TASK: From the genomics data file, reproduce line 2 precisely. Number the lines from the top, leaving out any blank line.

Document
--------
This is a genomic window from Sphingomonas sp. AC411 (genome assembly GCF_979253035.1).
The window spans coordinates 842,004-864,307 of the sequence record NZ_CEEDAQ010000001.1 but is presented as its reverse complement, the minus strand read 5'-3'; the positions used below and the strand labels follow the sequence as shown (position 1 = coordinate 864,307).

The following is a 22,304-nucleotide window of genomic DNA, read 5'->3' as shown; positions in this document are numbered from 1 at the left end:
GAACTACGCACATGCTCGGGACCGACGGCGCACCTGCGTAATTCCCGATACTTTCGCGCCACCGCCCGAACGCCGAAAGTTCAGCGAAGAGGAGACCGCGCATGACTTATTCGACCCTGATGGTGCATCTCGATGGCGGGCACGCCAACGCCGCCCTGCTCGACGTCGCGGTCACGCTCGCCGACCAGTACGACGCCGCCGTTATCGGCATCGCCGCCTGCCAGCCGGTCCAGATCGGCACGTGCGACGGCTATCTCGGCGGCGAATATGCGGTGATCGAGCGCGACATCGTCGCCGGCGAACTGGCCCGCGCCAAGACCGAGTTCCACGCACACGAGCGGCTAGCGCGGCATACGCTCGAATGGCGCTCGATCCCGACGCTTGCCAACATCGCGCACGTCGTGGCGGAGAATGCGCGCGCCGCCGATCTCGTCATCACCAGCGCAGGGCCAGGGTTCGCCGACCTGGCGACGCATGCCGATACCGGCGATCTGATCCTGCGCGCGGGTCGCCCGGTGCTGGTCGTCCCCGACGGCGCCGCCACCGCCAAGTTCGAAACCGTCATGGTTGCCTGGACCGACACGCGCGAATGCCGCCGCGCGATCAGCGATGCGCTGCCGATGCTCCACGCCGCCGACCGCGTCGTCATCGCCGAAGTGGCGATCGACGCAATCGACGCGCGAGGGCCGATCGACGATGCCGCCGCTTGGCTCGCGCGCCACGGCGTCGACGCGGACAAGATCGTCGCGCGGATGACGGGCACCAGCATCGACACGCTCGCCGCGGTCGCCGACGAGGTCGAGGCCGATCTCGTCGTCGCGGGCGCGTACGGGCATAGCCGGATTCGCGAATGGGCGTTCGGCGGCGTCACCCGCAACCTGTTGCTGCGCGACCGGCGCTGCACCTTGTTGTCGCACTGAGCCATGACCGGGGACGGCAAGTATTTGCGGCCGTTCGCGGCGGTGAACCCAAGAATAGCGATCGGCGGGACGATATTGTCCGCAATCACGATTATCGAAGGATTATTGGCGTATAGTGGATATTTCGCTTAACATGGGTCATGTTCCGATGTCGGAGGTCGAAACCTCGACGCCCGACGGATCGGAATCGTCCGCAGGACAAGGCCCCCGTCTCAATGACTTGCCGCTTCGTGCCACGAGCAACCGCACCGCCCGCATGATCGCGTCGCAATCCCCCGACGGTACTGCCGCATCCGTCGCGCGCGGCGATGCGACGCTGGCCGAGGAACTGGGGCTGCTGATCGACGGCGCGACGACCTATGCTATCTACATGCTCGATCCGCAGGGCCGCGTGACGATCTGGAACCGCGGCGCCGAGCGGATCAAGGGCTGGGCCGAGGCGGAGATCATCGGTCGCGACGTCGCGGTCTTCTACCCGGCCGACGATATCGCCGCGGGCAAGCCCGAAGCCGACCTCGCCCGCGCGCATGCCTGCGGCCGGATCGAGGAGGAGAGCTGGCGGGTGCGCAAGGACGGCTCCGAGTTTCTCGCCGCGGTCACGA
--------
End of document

The window spans coordinates 842,004-864,307 of the sequence record NZ_CEEDAQ010000001.1 but is presented as its reverse complement, the minus strand read 5'-3'; the positions used below and the strand labels follow the sequence as shown (position 1 = coordinate 864,307).